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Making Strides Against Cancer

Making Strides Against Cancer

Cancer is a devastating illness, with the power to wreak physical, emotional, and financial havoc on individuals and families. So when a report published earlier this year in the American Cancer Society’s A Cancer Journal for Clinicians suggests that we appear to be making progress against this dreaded disease, that’s something to celebrate.

According to the report, the death rate from cancer in the United States has declined steadily over the past two decades. As of 2015, the cancer death rate had fallen 26% from its peak in 1991, representing nearly 2.4 million deaths prevented during this timeframe.

The overall drop in cancer death rates is largely due to decreasing death rates for lung, breast, prostate, and colorectal cancers.

Lung Cancer

Lung cancer death rates declined 45% from 1990 to 2015 among men, and 19% from 2002 to 2015 among women. From 2005 to 2014, the rates of new lung cancer cases dropped by 2.5% per year in men and 1.2% per year in women. These differences reflect historical patterns in tobacco use, where women began smoking in large numbers many years later than men, and the higher incidence of lung cancer in non-smoking women vs. non-smoking men.

“This report illustrates that cancer control efforts can be effective, particularly with regard to smoking cessation,” said Frederick Regional Health System’s Medical Director of Oncology Services Dr. Mark Soberman. “A decline in cigarette smoking is the single most important factor in the decline in cancer death rates. Still, tobacco remains by far the leading cause of cancer deaths, and is still responsible for nearly 3 in 10 cancer deaths.”

Breast and Prostate Cancers

Death rates from breast cancer declined 39% from 1989 to 2015 among women. Among men, prostate cancer death rates declined 52% from 1993 to 2015. Reasons for this progress, including advancements in early detection, are still being studied.

Colorectal Cancer

Colorectal cancer death rates declined 52% from 1970 to 2015 among men and women, most likely because of increased screening and improvements in treatment. Colonoscopy can detect early colon cancers and precancerous polyps. Because it takes some time for a precancerous polyp to become cancer, colonoscopy to detect and remove the polyp can prevent progression to colon cancer. As a result, screening reduces deaths from colorectal cancer both by allowing earlier diagnosis and by preventing a precancerous polyp’s progression to colon cancer.

Cancer in Children and Adolescents

Cancer is a leading cause of death among this age group, second only to accidents. In 2018, an estimated 10,590 children in the U.S. between the ages of 1 and 14 will be diagnosed with cancer, and as many as 1,180 will die from the disease. Leukemia accounts for almost a third of all childhood cancers, followed by brain and other nervous system tumors.

While cancer incidence rates have increased in children and adolescents by 0.6% per year since 1975, death rates have declined continuously. The five-year relative survival rate for all cancer sites combined improved from 58% for children diagnosed during 1975 to 1977 to 83% for those diagnosed during 2007 to 2013.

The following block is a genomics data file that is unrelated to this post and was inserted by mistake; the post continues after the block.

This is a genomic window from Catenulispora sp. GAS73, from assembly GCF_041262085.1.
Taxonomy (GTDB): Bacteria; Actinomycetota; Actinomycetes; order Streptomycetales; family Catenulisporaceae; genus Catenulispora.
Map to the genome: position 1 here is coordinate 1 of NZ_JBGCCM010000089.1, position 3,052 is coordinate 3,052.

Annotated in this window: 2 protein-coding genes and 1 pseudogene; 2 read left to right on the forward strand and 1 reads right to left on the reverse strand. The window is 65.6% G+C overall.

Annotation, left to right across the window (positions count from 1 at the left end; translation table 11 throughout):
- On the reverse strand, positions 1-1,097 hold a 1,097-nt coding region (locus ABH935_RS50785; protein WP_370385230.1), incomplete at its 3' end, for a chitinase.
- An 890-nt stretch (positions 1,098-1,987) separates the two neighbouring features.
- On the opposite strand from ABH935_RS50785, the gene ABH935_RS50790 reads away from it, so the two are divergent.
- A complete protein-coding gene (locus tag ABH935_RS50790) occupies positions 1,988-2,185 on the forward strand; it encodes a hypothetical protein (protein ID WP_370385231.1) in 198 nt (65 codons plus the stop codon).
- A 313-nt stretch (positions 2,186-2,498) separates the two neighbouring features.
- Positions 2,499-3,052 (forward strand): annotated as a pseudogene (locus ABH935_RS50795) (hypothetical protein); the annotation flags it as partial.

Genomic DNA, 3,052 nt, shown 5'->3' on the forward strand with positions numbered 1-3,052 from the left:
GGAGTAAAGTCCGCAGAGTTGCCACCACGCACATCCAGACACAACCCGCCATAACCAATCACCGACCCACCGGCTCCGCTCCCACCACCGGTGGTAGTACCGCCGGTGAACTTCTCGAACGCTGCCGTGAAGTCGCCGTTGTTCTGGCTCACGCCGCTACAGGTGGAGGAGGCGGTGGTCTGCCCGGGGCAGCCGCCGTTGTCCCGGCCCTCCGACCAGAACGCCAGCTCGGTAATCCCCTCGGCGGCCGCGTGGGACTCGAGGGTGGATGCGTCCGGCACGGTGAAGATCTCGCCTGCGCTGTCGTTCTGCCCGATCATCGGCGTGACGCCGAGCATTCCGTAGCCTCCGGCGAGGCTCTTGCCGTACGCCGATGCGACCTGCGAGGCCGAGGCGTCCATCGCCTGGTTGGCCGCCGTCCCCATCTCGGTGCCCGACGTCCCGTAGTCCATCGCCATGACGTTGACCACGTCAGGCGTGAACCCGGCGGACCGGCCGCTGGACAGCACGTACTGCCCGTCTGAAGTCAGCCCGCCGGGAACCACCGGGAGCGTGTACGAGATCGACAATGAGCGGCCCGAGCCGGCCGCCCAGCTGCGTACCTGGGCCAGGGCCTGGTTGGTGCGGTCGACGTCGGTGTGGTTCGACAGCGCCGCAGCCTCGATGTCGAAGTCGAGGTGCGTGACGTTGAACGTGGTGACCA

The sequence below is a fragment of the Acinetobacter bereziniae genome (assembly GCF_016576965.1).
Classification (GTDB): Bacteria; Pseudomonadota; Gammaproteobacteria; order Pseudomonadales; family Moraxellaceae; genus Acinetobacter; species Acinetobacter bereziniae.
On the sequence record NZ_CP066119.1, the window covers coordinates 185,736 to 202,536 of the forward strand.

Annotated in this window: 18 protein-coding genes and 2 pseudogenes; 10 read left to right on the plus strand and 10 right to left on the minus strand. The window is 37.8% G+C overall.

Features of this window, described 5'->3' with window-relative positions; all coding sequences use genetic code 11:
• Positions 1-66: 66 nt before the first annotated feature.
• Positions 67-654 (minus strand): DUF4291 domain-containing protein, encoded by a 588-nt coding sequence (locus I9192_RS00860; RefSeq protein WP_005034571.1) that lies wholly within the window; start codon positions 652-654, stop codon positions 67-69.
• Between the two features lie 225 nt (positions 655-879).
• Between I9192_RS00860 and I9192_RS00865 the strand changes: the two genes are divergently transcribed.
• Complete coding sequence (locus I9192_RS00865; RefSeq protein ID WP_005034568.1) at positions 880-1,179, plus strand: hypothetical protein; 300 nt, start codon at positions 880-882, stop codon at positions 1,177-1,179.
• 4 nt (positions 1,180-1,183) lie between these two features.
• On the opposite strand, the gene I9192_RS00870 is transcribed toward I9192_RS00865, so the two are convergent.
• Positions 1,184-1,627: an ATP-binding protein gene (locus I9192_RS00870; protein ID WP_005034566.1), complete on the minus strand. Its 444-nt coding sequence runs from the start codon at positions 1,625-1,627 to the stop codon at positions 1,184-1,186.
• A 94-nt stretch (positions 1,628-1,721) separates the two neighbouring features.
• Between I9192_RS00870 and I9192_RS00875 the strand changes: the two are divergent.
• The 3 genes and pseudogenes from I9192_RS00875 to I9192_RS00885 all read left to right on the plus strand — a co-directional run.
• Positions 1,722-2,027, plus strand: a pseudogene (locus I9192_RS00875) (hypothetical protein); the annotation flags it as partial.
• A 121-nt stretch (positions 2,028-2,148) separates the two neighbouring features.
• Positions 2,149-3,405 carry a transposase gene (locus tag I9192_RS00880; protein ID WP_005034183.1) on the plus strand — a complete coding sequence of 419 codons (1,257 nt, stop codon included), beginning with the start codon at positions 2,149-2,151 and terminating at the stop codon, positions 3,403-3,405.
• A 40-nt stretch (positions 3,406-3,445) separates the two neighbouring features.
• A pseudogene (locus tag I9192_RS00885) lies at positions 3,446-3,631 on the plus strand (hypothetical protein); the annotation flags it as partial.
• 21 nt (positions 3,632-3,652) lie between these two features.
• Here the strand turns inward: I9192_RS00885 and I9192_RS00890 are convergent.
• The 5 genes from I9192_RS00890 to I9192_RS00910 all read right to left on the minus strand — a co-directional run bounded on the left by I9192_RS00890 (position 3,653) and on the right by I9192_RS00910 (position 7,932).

Melanoma is the least common but most deadly skin cancer, accounting for just 1% of all cases but the vast majority of skin cancer death. Since 2013, there has been a significant rise in the 5-year survival rates for patients with melanoma. This is most likely due to increased education regarding skin safety, better prevention, earlier diagnosis, improved treatments, and more effective surgical techniques.

“It’s exciting to see these numbers coming down,” said Dr. Soberman. “I expect that death rates will continue to decline as we decrease tobacco use and encourage healthy lifestyles. Remember, though, that we still have 40 million adults in this country that smoke cigarettes, and about half of them will die of smoking-related diseases. In fact, we think that lifestyle choices cause about 10% of cancers, which makes them potentially avoidable. So what we’re seeing in the American Cancer Society’s report is progress, but there is still much work to do.”

Other highlights from the report:

  • An estimated 1,735,350 cases of cancer will be diagnosed in 2018, which equates to more than 4,700 new cancer diagnoses each day.
  • The lifetime probability of being diagnosed with cancer is 39.7% for men and 37.6% for women, which is a little more than 1 in 3.
  • The most common cancers to be diagnosed in men are prostate, lung, and colorectal cancers, which account for 42% of all cases, with prostate cancer alone accounting for almost 1 in 5 new diagnoses.
  • The most common cancers to be diagnosed in women are breast, lung, and colorectal cancers, which combined represent one-half of all cases. Breast cancer alone accounts for 30% of all new cancer diagnoses in women.
  • Liver cancer incidence continues to increase rapidly in women but appears to be stabilizing in men. People infected with hepatitis C virus (HCV) are at greater risk for liver cancer. Because 80% of HCV-infected people are at least 55 years old, all individuals born between 1945 and 1965 should be tested for HCV.

Cancer Statistics 2018 can be viewed in its entirety at Cancer Facts & Figures 2018 is available at

The cancer care program at Frederick Regional Health System (FRHS) offers personalized care from expert providers in an optimum healing environment without the burden of traveling out of Frederick County. As a certified member of MD Cancer Network®, a program of MD Anderson, FRHS uses nationally recognized quality management and best practices that are essential to more effective cancer treatment. For more information on our cancer care program, visit, or call 240-566-4100.